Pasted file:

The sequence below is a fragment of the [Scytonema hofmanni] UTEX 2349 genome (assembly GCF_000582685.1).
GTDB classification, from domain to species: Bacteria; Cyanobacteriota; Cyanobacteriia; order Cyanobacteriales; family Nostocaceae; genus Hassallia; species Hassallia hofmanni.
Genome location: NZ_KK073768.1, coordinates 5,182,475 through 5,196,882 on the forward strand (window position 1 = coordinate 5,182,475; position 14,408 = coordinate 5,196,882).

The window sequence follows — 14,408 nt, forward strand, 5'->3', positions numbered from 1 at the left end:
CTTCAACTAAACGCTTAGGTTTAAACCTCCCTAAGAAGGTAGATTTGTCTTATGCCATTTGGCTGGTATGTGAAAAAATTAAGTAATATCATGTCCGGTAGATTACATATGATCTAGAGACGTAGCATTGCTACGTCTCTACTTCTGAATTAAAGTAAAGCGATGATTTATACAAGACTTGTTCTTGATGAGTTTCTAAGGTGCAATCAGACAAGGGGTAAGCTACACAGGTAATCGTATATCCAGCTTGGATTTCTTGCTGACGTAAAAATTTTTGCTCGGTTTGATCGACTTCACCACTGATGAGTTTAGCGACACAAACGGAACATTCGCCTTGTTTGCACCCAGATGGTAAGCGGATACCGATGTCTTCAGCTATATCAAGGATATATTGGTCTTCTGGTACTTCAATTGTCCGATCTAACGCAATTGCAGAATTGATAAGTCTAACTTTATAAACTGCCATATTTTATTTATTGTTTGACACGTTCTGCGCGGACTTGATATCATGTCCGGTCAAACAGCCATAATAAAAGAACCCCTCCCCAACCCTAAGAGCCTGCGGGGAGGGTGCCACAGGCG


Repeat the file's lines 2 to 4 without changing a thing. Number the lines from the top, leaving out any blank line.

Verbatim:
GTDB classification, from domain to species: Bacteria; Cyanobacteriota; Cyanobacteriia; order Cyanobacteriales; family Nostocaceae; genus Hassallia; species Hassallia hofmanni.
Genome location: NZ_KK073768.1, coordinates 5,182,475 through 5,196,882 on the forward strand (window position 1 = coordinate 5,182,475; position 14,408 = coordinate 5,196,882).

The window sequence follows — 14,408 nt, forward strand, 5'->3', positions numbered from 1 at the left end: